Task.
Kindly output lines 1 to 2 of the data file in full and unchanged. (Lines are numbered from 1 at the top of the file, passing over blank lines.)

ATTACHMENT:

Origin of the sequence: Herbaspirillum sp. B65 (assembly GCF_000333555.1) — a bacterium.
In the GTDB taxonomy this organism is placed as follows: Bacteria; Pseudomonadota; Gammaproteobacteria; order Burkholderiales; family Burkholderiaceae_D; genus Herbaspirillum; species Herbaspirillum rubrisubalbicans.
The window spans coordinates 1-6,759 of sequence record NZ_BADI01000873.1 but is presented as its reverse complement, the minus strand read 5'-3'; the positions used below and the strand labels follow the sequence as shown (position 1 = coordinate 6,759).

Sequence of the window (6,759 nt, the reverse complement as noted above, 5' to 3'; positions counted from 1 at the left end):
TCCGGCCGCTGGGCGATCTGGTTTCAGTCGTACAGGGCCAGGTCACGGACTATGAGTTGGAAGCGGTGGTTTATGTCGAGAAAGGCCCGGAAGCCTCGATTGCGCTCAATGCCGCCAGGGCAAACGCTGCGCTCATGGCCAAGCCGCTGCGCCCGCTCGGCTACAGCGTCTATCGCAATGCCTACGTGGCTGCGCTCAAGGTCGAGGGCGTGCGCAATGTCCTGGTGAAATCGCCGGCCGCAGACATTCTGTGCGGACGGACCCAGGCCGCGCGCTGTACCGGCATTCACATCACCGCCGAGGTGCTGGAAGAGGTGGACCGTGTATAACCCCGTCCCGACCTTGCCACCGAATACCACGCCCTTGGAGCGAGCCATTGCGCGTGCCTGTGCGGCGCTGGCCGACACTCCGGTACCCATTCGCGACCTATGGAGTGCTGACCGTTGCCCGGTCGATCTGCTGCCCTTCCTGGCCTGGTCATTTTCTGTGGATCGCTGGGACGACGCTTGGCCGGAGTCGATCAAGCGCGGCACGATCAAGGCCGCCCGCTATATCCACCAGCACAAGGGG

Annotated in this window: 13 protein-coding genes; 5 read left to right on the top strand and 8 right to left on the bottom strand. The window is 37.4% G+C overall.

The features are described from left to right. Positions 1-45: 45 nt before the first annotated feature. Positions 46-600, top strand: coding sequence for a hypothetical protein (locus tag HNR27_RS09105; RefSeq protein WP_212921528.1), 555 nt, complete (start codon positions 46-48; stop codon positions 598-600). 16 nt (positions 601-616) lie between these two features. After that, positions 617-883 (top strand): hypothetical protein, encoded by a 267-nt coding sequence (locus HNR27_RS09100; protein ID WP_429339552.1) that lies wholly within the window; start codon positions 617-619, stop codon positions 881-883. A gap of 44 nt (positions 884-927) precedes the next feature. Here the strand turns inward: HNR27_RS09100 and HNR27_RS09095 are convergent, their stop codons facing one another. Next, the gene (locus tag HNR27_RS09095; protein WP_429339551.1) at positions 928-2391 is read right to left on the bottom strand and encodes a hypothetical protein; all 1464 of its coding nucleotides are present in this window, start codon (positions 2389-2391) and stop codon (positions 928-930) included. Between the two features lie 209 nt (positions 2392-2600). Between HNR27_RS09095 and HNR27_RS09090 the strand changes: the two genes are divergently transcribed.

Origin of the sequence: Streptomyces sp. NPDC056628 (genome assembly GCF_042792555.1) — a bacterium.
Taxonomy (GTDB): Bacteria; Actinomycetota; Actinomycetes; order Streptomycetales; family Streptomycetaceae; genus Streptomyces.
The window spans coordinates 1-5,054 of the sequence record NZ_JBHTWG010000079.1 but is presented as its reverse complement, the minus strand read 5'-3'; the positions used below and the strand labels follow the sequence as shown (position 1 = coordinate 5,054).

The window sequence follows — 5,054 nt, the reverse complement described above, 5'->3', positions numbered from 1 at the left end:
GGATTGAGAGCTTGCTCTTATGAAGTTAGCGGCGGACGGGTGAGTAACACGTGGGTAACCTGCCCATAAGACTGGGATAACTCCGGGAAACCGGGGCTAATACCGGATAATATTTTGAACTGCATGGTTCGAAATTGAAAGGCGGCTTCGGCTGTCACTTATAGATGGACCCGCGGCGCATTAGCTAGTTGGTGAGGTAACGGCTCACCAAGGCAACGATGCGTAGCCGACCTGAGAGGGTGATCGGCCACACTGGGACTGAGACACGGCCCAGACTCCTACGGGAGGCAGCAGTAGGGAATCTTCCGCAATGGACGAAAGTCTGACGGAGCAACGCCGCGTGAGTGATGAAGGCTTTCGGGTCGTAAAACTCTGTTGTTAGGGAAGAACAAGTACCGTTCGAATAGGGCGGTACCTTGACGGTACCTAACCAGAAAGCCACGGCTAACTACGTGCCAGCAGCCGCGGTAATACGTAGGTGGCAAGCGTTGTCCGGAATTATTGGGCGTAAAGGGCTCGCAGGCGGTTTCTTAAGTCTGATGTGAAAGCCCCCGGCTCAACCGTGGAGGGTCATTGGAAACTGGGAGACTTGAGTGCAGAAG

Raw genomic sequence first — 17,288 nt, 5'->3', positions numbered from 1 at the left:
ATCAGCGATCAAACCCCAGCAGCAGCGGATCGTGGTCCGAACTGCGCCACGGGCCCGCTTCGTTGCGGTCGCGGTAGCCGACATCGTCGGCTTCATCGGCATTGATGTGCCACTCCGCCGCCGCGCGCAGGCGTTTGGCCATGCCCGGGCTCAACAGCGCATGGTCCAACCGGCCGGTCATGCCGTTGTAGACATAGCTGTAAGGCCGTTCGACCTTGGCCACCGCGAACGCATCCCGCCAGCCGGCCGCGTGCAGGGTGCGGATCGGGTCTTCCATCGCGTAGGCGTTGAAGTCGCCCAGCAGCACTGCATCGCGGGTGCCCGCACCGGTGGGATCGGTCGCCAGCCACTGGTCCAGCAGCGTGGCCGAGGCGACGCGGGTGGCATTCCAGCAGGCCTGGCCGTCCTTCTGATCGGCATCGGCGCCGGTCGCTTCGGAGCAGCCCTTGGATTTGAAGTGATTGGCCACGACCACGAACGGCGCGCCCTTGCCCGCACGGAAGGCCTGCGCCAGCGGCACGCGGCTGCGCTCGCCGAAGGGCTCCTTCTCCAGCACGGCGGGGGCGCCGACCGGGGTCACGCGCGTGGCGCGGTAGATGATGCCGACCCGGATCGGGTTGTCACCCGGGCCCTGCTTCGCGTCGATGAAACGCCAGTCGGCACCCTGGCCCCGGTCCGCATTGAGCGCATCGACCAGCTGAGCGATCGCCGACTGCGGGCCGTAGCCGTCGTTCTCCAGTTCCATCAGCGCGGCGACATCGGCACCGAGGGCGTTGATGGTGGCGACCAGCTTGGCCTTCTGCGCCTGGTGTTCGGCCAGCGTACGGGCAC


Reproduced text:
Origin of the sequence: Herbaspirillum sp. B65 (assembly GCF_000333555.1) — a bacterium.
In the GTDB taxonomy this organism is placed as follows: Bacteria; Pseudomonadota; Gammaproteobacteria; order Burkholderiales; family Burkholderiaceae_D; genus Herbaspirillum; species Herbaspirillum rubrisubalbicans.